Antonio Moscogiuri - May 2020
I think I spent the last part of last year complaining that a new leap year would come soon.
My relationship with these 366 (365 + 1) days that repeat cyclically every four years has never been idyllic. From what I remember, I always remember the leap years that are the forerunners of changes and changes, or simply of unpleasant and unwanted contingencies. I believe that this 2020 has absolutely not disappointed expectations. Indeed, I suppose it has reached its peak in the ranking of the most complicated leap years I have ever remembered.
However, there is always a positive morality to be grasped by looking through the cracks of what seems to us to be a complicated life experience. The situation of global instability, due to the always looming pandemic risk, has forced us to stay at home for a long time, without being able to see anyone (or almost), without being able to touch anyone, without being able to live in the way we were used to.
After a first shock, which saw all our plans go up in smoke, our projects cultivated for years crumble like sand, we learned to live with this situation. But let's not make mistake, there has been talk of the rediscovery of a new life, a new thinking, a new work.
Nothing true, in my opinion. We simply made virtue out of necessity. We adapted, which we human beings have done through the centuries. Waiting for our old reality to return, aware of the fact that in reality it would never be like past again. But be careful, there was something to treasure.
While we lived in this big bubble, this dimension unknown to us in which cars were not seen passing under the dwelling balcony, where only the noise of buses, ambulances and helicopters could be heard, we rediscovered our spaces and reformulated our habits.
I personally have not suffered from segregation at all.
Since my normal life is consumed around people and places, divided between appointments, vernissages, fashion shows, meetings and events, I discovered the privilege of an absolute stop.
A stop shared with the whole world. I enjoyed this moment, I enjoyed being able to stay up late night and sleep until mid-day, I enjoyed seeing films after dinner, a simple pleasure that I hadn't had the opportunity to enjoy in past years, I enjoyed nothing, of not planning, not answering the phone, not disturbing me for the arrival of unpleasant emails, living slowly and with listless lightness. And most importantly, perhaps, I also fell in love. Living the first moment of the relationship with that intensity and that dreamy and poignant expectation that has always been told in the novels.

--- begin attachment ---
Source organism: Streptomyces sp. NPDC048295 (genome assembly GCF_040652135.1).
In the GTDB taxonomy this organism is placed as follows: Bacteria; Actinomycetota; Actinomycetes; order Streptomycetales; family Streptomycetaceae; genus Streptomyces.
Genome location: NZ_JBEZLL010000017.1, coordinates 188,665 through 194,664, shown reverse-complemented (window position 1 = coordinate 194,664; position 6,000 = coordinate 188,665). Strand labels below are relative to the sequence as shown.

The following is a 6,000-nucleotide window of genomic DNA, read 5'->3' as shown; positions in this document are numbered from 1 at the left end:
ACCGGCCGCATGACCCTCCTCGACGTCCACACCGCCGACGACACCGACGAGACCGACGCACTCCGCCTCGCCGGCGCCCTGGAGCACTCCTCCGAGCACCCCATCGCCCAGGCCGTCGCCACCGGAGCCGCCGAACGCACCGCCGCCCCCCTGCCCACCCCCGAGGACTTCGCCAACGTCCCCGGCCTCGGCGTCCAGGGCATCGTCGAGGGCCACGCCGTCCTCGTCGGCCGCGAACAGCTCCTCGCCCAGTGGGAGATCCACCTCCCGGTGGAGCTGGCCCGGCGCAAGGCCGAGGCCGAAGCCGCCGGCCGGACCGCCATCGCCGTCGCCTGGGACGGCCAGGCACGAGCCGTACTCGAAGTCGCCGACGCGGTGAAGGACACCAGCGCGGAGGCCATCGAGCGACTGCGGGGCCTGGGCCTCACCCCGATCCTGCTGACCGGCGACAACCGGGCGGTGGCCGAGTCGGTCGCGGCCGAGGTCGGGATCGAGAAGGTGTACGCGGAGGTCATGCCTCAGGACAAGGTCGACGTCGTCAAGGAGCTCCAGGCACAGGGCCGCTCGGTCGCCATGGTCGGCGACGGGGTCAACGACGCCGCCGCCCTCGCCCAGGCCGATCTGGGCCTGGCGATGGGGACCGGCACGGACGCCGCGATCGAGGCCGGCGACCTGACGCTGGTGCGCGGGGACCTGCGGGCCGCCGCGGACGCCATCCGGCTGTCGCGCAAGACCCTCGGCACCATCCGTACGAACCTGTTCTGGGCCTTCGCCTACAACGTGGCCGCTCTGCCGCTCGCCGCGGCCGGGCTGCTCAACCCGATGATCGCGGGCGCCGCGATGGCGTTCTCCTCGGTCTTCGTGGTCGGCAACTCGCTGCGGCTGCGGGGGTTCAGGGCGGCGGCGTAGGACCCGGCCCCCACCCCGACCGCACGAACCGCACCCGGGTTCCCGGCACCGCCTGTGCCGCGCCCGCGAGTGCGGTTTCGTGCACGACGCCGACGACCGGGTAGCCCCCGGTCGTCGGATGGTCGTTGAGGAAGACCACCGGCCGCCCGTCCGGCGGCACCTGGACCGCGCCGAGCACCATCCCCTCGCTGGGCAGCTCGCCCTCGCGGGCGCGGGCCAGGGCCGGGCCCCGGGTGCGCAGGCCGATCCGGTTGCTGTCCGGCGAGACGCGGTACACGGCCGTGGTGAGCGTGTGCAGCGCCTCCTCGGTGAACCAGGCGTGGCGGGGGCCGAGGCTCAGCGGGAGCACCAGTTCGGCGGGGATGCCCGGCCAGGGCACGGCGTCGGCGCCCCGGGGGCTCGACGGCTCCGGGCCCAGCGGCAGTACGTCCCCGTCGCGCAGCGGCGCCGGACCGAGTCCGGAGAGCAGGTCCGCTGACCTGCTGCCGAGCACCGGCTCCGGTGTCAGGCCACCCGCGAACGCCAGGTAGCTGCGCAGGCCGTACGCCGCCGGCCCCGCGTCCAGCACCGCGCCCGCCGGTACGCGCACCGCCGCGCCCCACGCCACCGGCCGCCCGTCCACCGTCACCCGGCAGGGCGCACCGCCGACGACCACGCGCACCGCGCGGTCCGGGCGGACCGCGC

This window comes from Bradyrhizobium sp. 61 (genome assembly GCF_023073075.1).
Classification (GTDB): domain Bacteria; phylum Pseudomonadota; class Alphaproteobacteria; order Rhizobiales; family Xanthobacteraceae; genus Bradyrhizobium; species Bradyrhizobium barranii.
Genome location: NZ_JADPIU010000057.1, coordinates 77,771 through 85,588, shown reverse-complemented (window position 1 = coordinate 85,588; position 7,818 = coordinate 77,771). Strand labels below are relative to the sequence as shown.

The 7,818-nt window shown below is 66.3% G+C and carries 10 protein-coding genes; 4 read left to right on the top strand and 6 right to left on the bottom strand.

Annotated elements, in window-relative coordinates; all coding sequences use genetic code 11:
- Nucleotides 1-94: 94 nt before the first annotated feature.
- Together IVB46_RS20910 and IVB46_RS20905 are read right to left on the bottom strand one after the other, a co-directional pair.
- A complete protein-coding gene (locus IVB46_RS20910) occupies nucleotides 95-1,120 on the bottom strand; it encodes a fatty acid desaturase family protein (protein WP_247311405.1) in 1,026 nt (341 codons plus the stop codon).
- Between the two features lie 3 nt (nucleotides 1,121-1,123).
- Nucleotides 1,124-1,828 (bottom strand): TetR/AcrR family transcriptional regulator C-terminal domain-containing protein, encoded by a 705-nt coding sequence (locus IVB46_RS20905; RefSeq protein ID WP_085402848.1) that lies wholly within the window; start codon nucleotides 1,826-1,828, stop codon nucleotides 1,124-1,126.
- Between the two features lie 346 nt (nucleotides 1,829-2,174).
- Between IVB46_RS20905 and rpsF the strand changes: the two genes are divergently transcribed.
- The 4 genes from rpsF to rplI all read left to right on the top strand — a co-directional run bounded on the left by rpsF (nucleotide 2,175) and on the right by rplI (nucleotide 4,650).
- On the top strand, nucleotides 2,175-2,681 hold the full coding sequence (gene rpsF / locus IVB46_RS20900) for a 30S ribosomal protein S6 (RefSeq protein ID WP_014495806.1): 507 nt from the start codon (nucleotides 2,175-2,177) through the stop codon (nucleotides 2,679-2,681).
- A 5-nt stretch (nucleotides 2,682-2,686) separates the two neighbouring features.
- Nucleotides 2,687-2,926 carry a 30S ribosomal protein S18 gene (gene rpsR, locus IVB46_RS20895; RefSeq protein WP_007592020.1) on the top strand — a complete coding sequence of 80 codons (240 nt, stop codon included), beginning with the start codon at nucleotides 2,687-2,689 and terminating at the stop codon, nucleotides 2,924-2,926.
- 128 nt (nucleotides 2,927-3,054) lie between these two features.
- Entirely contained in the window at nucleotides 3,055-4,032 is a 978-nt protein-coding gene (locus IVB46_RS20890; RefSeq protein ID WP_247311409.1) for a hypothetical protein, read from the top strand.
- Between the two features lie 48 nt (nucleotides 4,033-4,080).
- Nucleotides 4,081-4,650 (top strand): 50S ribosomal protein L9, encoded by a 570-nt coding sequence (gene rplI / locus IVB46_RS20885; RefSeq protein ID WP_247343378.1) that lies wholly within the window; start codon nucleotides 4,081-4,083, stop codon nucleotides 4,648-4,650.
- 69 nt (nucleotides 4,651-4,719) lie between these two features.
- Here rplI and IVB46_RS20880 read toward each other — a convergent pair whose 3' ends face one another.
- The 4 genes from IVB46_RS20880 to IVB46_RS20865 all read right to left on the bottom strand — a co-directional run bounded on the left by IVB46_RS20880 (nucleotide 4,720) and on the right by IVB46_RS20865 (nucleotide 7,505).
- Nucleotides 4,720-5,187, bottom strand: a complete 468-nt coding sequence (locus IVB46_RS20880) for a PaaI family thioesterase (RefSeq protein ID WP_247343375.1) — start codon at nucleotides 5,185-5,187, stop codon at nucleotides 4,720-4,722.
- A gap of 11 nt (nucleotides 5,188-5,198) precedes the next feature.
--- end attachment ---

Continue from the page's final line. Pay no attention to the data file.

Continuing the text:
And then I got bored, how wonderful to have been able to rediscover boredom. The real boredom, that which I felt when I were not able to go out to play because my parents forced me to remain closed in my room while they rested in the afternoon.
Of course, the repercussions that this situation has and will have on our economies will be tragic, terrible, and frighten me a lot. Fashion and fashion publishing ask themselves what it will be, climbing up into pindaric flights, press releases and declarations. But in reality nobody knows what will happen. Slowed down times? Maybe. No more parades? Impossible. Fashion thrives on self-reference, lives on encounters between people, who in turn exchange ideas and images. And from the meeting of these the dream of unreachable luxury is born.
If there is one thing that we have learned during these suspended months, it is that the much acclaimed and wonderful digital world can never replace the multiplicity and unpredictability of interactions that take place in a world that is real. And this is true for fashion, for art, for finance, for politics, for every aspect of life.
What could be more beautiful than being able to contemplate a statue of Canova standing at few centimeters? What could be more magical than to sit and admire a majestic painting by Gericault? How nice is it to get ready and go out all of a sudden and not to be late at the theater? How rewarding is it to look into students' eyes and tell them about their experiences? How can you forget the taste of a homemade sandwich bought along the street after a dancing night spent in the beach?
We are human beings because social animals, and these shortcomings have cost us a lot. In the world that we are going to live again, will it be as before, as we left it and how do we remember it? It is not known, and honestly, who cares.
This is not the time to think about it, now is the time of “right now”.
Antonio Moscogiuri - Antonio Moscogiuri, fashion journalist, professor at the New Academy of Fine Arts in Milan, creative director and editor of CAP 74024, Les Hommes Publics & Les Femmes Publiques.
Ph. Alessio Boni (1), Marcus Cooper (2), Naguel Rivero (3-4).